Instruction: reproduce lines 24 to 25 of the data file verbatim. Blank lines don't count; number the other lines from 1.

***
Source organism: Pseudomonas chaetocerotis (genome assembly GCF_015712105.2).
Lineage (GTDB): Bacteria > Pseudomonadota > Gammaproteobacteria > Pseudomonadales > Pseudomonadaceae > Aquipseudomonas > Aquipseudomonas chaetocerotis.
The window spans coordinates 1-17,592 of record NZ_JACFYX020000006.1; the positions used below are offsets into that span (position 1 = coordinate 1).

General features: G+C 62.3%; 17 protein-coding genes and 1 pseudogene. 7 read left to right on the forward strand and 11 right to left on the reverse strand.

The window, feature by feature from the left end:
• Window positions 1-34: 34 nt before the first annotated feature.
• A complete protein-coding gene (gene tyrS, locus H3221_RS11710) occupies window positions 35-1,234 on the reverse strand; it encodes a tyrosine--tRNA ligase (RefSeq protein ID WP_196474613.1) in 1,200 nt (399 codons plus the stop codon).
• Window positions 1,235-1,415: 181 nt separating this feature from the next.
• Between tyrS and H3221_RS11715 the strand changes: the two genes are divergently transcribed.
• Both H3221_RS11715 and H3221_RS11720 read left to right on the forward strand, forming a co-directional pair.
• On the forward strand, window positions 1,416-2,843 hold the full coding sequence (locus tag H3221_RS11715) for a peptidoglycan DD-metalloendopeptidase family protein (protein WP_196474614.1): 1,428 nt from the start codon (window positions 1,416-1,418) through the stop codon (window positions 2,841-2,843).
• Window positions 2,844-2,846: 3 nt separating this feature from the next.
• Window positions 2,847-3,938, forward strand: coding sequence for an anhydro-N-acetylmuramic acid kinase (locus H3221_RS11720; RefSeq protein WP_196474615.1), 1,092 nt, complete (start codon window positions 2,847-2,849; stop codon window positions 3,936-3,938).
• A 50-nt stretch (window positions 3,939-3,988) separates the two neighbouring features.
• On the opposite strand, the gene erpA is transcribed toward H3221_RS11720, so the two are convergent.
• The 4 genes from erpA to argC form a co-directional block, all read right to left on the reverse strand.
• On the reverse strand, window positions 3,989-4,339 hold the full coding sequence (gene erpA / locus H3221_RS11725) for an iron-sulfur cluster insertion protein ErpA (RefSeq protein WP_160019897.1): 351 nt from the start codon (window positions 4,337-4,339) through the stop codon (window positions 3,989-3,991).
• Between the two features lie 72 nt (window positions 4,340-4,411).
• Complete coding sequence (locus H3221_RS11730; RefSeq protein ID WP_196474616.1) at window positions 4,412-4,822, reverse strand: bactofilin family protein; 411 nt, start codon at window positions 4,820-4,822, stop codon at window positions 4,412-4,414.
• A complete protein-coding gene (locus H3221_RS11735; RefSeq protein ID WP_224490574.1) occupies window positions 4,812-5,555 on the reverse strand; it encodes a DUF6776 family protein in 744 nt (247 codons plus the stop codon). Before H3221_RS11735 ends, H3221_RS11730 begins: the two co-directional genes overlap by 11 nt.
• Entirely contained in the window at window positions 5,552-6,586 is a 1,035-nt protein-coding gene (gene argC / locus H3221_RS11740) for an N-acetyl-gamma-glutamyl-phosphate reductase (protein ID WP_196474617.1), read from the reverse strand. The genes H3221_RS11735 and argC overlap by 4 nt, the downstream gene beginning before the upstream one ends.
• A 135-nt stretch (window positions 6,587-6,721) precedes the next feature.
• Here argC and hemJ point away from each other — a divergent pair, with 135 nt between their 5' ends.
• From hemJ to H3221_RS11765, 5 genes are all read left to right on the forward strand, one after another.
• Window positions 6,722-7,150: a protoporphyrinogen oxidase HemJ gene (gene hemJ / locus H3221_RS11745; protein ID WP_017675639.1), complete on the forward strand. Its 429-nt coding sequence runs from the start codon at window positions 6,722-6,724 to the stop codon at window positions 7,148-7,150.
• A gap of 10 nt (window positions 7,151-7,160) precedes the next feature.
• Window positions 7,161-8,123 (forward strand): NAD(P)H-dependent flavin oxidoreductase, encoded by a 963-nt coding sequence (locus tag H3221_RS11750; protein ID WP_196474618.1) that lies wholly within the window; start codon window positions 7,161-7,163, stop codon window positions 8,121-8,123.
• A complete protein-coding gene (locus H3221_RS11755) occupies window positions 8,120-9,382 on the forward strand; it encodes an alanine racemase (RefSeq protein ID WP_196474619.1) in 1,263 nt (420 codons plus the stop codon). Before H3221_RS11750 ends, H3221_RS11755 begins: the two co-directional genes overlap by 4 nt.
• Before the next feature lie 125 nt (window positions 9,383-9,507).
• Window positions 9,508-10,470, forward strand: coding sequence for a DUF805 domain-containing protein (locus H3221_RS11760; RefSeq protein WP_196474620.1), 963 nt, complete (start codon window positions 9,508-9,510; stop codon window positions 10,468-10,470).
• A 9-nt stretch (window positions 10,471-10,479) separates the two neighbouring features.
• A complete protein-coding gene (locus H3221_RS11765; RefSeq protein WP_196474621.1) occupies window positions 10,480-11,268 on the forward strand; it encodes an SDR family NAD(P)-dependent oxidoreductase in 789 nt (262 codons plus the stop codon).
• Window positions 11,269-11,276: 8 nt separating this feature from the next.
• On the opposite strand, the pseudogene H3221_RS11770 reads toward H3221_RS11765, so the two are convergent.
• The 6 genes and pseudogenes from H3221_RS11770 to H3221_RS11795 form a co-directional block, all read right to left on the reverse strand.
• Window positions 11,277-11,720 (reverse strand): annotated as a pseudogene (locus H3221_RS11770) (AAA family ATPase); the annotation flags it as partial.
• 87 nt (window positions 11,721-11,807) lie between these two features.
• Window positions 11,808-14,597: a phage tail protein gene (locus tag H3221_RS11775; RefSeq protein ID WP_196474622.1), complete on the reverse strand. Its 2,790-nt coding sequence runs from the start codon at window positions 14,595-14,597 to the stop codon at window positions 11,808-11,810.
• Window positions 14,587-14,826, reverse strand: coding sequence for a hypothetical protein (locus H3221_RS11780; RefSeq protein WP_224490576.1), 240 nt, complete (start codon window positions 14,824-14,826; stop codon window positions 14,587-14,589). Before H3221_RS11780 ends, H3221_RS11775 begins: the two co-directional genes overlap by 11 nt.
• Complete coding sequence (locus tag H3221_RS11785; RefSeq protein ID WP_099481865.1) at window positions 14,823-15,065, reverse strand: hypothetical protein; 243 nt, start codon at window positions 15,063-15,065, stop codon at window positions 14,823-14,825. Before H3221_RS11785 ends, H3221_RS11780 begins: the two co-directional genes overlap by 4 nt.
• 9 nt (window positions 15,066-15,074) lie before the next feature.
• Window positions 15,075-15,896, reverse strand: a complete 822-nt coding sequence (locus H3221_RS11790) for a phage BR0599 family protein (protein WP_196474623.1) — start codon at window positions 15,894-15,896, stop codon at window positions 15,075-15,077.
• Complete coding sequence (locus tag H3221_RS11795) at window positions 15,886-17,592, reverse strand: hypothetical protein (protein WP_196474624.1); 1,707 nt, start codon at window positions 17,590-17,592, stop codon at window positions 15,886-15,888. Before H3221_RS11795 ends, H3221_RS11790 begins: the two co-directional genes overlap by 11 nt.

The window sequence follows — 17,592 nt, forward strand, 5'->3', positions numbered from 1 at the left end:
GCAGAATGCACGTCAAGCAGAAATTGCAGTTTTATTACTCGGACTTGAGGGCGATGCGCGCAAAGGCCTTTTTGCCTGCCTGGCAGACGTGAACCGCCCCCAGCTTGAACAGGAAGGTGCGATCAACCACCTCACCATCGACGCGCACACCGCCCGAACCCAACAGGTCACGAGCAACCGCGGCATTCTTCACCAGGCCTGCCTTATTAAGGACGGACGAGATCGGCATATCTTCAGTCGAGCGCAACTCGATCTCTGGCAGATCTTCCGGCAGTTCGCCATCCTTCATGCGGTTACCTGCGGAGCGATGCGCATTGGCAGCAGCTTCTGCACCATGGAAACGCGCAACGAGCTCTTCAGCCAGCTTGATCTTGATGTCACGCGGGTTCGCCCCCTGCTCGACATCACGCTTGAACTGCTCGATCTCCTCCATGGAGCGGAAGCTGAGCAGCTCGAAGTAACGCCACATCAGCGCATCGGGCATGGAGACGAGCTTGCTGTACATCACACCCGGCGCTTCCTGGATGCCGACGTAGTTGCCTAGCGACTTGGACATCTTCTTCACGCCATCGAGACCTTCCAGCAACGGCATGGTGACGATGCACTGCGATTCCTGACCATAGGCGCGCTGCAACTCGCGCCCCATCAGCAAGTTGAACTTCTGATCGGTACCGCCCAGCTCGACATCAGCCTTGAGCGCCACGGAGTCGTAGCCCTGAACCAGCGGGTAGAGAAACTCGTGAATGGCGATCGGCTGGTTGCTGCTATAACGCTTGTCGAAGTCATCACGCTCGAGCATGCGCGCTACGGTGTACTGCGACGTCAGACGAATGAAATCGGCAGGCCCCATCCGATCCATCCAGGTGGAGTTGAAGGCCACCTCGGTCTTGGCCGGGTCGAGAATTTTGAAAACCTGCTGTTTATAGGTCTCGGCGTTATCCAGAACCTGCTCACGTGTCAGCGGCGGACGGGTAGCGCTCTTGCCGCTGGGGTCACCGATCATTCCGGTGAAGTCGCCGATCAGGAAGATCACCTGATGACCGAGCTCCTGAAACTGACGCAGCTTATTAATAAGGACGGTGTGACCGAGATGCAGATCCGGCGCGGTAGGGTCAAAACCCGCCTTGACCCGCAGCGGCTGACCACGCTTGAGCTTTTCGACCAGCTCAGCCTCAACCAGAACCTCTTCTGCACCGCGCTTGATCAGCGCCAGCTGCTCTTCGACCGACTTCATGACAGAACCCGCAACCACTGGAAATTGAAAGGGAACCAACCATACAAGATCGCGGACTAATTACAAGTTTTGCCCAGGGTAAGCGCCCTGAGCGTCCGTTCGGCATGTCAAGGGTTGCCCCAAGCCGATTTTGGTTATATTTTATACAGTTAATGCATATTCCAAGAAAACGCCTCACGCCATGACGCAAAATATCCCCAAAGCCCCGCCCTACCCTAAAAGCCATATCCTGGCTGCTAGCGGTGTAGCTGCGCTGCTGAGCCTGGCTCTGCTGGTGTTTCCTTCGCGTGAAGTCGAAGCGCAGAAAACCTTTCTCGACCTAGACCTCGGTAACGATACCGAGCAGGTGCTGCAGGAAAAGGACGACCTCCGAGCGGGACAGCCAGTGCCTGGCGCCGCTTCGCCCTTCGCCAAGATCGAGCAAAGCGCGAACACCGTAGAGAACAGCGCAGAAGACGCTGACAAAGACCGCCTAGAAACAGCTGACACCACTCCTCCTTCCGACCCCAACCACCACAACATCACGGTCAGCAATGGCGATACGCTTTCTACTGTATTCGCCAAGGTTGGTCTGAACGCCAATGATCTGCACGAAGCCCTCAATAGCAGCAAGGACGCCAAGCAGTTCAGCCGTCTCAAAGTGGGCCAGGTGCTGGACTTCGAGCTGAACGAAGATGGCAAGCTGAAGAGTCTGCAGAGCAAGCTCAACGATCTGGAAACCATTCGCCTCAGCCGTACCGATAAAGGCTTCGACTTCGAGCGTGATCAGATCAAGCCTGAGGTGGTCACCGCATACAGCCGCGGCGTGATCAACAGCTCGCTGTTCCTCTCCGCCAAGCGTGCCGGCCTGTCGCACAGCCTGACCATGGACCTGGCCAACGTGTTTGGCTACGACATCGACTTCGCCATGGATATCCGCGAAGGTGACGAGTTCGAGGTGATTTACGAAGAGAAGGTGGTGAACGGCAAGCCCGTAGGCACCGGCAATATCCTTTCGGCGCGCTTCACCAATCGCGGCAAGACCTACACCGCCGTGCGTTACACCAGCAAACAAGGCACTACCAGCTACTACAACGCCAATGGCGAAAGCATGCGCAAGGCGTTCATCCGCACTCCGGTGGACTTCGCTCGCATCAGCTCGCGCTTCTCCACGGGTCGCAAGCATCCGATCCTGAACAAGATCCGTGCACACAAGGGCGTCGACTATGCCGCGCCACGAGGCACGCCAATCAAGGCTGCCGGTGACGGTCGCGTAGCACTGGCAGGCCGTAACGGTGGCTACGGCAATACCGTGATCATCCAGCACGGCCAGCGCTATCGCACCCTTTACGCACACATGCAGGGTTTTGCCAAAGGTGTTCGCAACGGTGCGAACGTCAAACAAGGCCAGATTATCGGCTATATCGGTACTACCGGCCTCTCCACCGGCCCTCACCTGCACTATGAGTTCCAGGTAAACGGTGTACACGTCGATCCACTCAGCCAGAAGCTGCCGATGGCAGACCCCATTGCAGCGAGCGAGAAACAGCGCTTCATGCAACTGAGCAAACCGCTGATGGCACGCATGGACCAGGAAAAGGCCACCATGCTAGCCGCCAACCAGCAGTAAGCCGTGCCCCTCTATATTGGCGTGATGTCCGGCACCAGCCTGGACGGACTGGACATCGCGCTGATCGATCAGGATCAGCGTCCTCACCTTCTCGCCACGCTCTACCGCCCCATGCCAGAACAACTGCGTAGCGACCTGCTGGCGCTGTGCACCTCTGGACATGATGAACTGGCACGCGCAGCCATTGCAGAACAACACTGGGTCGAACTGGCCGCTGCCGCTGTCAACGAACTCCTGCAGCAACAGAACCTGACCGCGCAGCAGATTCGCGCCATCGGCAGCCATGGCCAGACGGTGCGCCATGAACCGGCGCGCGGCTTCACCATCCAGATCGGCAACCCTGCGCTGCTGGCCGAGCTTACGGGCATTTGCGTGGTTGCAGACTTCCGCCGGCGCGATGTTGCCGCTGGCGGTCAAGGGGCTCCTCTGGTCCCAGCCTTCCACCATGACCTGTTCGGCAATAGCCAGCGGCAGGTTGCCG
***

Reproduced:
• From hemJ to H3221_RS11765, 5 genes are all read left to right on the forward strand, one after another.
• Window positions 6,722-7,150: a protoporphyrinogen oxidase HemJ gene (gene hemJ / locus H3221_RS11745; protein ID WP_017675639.1), complete on the forward strand. Its 429-nt coding sequence runs from the start codon at window positions 6,722-6,724 to the stop codon at window positions 7,148-7,150.